Mr Sam Johnson was an elected official, people liked him. He had the best and his first son had more and better than most. LBJ had a baseball to play with, but would only play when he got to bat. His rules or nobody plays was a rule he lived by then and in later life.

In novels flawed characters get their comeuppance. Mr Sam Johnson was a romantic. He tried to live in the past when his forefathers had their own ranches in the Hill County and run cattle hundreds of mile to the railway line and brought home bucketfuls of dollars that would last more than a lifetime.  Mr Sam Johnson gambled his all to buy land and invest in cotton, which was on the up and up after the First World War. He borrowed from the banks, and from neighbours. The price of cotton crashed. Mr Sam Johnson, his wife and four children has to retire from public life, move from Johnson City back to live in a dog run in the Hill Country.  

People have long memories. Locals loved nothing more than chewing over when Sam Johnson thought he was something and now couldn’t pay his store bills in town. Women mulled over how Rebekah didn’t know how to keep a clean house. She wasn’t thrifty. She didn’t know how to bottle and can pears for later so her children wouldn’t go hungry. Nothing had prepared her for life in the Hill Country.

One of the strength of Cato’s biography is not only that he should turn over the pages of every of the tens of millions of government documents concerning LBJ, which took seven years,  and talk to local people who remembered him as a boy and young man, but also that he went to live in the Hill Country to find out what it was really like. There are frequent markers about rural poverty. A farmer’s son, for example, rides for twelve miles clutching twelve eggs to sell them for fifteen cents. Kids not being able to go to school in winter when it snowed because they’d no shoes. But only until chapter 27 of 37 chapters when LBJ as a congressman tries to break the monopoly of the utilities companies and get electricity to farms on the Hill Countries—prior to the Second World War—does how hard these women’s live were become apparent. Monday was washing day and Tuesday was ironing day. In dog runs with metal roofs above their heads,  working in temperatures over 100 degrees Celsius, women had to chop wood, carry and boil buckets of water to heat the irons in them to work with the crumpled washing they’d cleaned on Monday. Irons were lumps of metal with metal handles, because handles with wood coverings cost a few cents more. This was in addition to all other chores, like feeding the animals and a large family.  Farmer’s wives were round shouldered and old by the time they were thirty. They couldn’t afford doctoring so the perinatal tears most of them suffered from frequent childbirths went untreated. In the Twentieth Century they lived in the Middle Ages.  

Sam Johnson frequently whipped LBJ for not doing his chores, for refusing to carry wood or water for the mother he so much loved he wrote to her every day when he went to college and demanded letters by return post. An escape route for the poor was education.   LBJ baulked at it, but he went. He was never more than an average student, but a pattern emerges here that was to follow him all the way to Washington. He was known as ‘Bull’ (shit) Johnson to most other students. Garrulous as a manic depressive on an upcycle, his one subject and fascination was with himself. Later, when at parties and the subject wasn’t himself or his achievements, he had the ability to fall instantly asleep.   He was always ready to take the next step before others realised there was another step. To get ahead he was ready to sacrifice everyone and anyone. To paraphrase what others in the dormitory he shared in Washington with other secretaries of Congressmen and up-and-coming talent. Whatever way the (political) wind blows that’s the way Johnson goes.  His great talent, his ‘very unusual ability’ was secrecy and jumping before he was pushed.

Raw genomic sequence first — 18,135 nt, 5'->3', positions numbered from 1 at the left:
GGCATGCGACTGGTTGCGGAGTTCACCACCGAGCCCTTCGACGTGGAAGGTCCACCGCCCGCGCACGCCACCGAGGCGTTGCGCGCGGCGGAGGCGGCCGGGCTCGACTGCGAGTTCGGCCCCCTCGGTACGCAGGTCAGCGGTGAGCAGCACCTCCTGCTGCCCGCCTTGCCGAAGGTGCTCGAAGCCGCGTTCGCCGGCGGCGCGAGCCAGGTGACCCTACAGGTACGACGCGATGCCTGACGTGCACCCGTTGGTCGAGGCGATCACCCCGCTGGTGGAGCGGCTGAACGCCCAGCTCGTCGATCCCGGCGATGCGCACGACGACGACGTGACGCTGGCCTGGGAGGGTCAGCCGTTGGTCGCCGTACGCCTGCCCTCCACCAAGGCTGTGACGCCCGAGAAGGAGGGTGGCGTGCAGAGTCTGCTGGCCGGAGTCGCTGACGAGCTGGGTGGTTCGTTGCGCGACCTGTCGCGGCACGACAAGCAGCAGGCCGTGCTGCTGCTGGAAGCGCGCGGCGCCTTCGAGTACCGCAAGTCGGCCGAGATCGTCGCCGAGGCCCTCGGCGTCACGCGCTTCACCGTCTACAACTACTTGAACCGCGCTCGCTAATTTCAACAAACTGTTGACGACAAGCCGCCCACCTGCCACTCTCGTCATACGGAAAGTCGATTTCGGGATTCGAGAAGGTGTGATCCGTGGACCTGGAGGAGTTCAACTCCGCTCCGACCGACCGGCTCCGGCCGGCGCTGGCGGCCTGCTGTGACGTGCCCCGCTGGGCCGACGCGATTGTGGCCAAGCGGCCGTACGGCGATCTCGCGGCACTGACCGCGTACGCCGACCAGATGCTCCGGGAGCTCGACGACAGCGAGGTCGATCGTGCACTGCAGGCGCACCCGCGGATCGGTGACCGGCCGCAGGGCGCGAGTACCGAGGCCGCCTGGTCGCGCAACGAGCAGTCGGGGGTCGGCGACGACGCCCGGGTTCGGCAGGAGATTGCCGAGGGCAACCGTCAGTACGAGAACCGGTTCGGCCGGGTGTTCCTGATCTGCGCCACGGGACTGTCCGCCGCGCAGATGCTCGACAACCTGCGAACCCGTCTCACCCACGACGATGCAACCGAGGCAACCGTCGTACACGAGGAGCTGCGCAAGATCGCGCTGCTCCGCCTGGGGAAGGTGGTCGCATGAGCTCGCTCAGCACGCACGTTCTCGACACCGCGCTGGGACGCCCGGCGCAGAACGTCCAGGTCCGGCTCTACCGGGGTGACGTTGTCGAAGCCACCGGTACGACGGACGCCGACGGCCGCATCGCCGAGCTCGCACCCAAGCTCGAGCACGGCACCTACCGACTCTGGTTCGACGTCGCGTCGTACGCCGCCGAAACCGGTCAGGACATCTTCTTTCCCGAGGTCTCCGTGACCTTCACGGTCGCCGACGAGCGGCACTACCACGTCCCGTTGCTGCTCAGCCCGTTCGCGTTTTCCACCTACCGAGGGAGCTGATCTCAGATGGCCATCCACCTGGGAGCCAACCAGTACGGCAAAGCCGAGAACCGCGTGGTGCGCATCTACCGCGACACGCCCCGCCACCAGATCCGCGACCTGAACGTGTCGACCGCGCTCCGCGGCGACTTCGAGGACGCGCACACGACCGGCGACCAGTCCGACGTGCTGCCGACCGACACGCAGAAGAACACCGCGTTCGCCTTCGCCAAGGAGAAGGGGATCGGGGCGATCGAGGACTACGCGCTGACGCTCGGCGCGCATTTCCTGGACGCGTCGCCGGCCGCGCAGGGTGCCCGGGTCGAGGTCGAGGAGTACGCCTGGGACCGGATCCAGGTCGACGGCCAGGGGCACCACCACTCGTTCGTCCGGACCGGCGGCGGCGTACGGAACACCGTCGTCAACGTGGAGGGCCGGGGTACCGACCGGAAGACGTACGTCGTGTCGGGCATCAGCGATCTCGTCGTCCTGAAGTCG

Apart from getting others to do what he demanded, LBJ’s other ‘very unusual ability’ was hooking onto older men as mentors to smooth his path. ‘A professional son’ they never had, and asslicker of the highest order. LBJ had a preternatural talent for saying exactly what they were thinking. President Cecil E. Evans of the little Redbook college which ‘Bull’ attended, for example, paid Johnson four times in a semester to re-paint his garage because he was out of money. Similarly, Sam Rayburn a principled and laconic Speaker of the House of Congress treated LBJ as a son, even after finding out about his betrayal. President Roosevelt never did find out about LBJ’s volte-face on his Keynesian, New Deal policies, because the latter was a distant speck in his orbit and the face he was presented was always deferential, smiling and joking. Roosevelt put a stop on investigations into tax fraud involving LBJ’s backers that involved millions of dollars.   LBJ could read a man and read a room in the same way most folk can read a familiar book. He was a professional politician of the first degree.

There’s irony in LBJ’s defeat when he ran for Senate representing Texas in 1941 to a cartoon figure ‘Pass the Biscuits Pappy’ O’Daniel, a wildly popular radio talk-show host who didn’t have a policy, but embraced the flag, the Star Spangled Banner, talked about Jesus and how every farmer’s son loved their mom. This was an election LBJ had bought for him, he was already celebrating victory, when he was gazumped by other business cartels that simply bought more votes than LBJ and handed them to Pappy O’Daniel. Common electoral practice that was to spring up again when Texas interests demanded a recount of the chads in Florida after Al Gore had won the election to be President in 2009. Oh, dear, a mistake was made, business interests said it should have read George W C Bush. LBJ knew how the electoral system worked, inside out and upside down. We know how LBJ was later able to rig his next bid for a seat in the Senate and steal enough votes (volume 2). Bush had to be told and told who he was working for and why because he was so dumb. That’s power for you. I never thought we’d have a President dumber than Bush. Now we’ve got the moron’s moron going for re-election before he starts the Third World War, Pass the Biscuits Pappy and reach for the sick bag.  Now we’ve got Bull Johnson as British Prime Minister whose only policy was economic self-mutilation and getting it done quickly.  History isn’t meant to be funny.